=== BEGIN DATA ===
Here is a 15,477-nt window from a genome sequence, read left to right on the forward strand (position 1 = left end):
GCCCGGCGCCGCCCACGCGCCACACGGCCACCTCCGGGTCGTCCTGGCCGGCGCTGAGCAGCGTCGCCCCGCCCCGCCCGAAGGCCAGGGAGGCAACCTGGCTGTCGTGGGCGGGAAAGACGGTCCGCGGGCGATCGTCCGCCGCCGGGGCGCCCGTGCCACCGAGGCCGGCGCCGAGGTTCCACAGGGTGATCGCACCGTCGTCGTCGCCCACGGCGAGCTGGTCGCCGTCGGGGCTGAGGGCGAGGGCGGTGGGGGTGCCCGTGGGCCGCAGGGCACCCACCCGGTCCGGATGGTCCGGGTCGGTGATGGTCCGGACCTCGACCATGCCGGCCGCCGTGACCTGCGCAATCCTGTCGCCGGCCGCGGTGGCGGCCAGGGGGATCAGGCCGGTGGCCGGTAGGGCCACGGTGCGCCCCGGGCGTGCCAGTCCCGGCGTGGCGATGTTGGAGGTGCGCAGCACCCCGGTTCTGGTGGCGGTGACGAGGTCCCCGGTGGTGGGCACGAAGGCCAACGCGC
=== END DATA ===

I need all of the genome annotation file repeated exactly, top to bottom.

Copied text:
Here is a 15,477-nt window from a genome sequence, read left to right on the forward strand (position 1 = left end):
GCCCGGCGCCGCCCACGCGCCACACGGCCACCTCCGGGTCGTCCTGGCCGGCGCTGAGCAGCGTCGCCCCGCCCCGCCCGAAGGCCAGGGAGGCAACCTGGCTGTCGTGGGCGGGAAAGACGGTCCGCGGGCGATCGTCCGCCGCCGGGGCGCCCGTGCCACCGAGGCCGGCGCCGAGGTTCCACAGGGTGATCGCACCGTCGTCGTCGCCCACGGCGAGCTGGTCGCCGTCGGGGCTGAGGGCGAGGGCGGTGGGGGTGCCCGTGGGCCGCAGGGCACCCACCCGGTCCGGATGGTCCGGGTCGGTGATGGTCCGGACCTCGACCATGCCGGCCGCCGTGACCTGCGCAATCCTGTCGCCGGCCGCGGTGGCGGCCAGGGGGATCAGGCCGGTGGCCGGTAGGGCCACGGTGCGCCCCGGGCGTGCCAGTCCCGGCGTGGCGATGTTGGAGGTGCGCAGCACCCCGGTTCTGGTGGCGGTGACGAGGTCCCCGGTGGTGGGCACGAAGGCCAACGCGC